Thursday, November 16, 2006

The joy of laid-back complaining

Being English, I have always struggled with complaining. I much prefer the pointed letter to the Managing Director written days after the event (usually met with the response of an apology and a generous voucher).

I have always found it very difficult to complain without getting worked up. And I don't see why I should be inconvenienced twice - once by poor service and then a second time by getting one's blood pressure heightened.

I have also tended to go with the Victor Meldrew style of complaining.

However, with the progression of age I have abandoned my inner Victor. I figure that my lifespan might be longer that way (less risk of strokes etc).

This evening, I unveiled my new weapon in the war against poor customer service - the Bored Brian school of complainant.

At a nameless motorway service station I queued for five minutes for the prospect of an awful meal of steak pie and chips. I could tell the girl at the counter was disinterested in customer service, by the way she frequently itched her armpit.

She absent-mindedly told me that the chips needed to be cooked so she would bring my meal to my table. I paid and waited at a table.

Fortunately I found plenty to interest me in today's Guardian. So I enjoyed the break from driving.

After 30 minutes waiting for the chips I decided enough was enough. I went to the till and asked for a refund in a very laid-back, almost disinterested, way. No palpitations. No high blood pressure. I continued reading my paper as a I waited for a response.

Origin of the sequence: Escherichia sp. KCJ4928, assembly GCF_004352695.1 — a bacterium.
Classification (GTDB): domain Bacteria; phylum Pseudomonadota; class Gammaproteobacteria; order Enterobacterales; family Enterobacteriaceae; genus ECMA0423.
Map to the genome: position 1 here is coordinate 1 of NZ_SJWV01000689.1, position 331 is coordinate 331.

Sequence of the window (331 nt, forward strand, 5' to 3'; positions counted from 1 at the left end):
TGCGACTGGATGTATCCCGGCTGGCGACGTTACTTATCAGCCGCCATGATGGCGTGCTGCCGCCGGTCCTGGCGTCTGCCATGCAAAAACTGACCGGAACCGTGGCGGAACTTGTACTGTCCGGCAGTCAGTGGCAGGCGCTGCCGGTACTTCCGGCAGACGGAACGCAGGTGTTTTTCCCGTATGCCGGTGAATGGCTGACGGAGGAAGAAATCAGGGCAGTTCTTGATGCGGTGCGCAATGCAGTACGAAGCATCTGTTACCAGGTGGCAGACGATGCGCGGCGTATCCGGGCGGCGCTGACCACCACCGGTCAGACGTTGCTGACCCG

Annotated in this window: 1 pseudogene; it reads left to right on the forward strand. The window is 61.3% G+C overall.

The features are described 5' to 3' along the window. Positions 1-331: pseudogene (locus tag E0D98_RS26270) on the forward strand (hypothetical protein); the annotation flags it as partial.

It appears I hit the customer equivalent of a nuclear button. If I had just complained about the delay, they could have quickly slapped some chips on a plate.

But by asking for a refund on a debit card transaction I sent three people scurrying around in a panic for ten minutes. The supervisor had to be called in, because he was the only person with a PIN for refunds. Then they had to work out that they couldn't give me a partial refund (I had also bought a drink which I had drunk) and then the supervisor refunded the transaction, and then hit the button inadvertently twice so that he reversed the refund. So he had to refund it again. Then he forgot to give me my card and had to run after me into the car park to call me back. Then they couldn't work out which slips they had to give me so had to reprint the refund ticket and the original receipt to give me.

Through all this I maintained an air of complete disinterest and carried on reading my Guardian.

I didn't once feel anything other than complete calm.

It was deeply satisfying. (I drove on and thoroughly enjoyed a superb meal of sausage and mash at the Little Chef just north of Oxford on the A34.)

So from now on, I will use my laid-back complaining style of Bored Brian.

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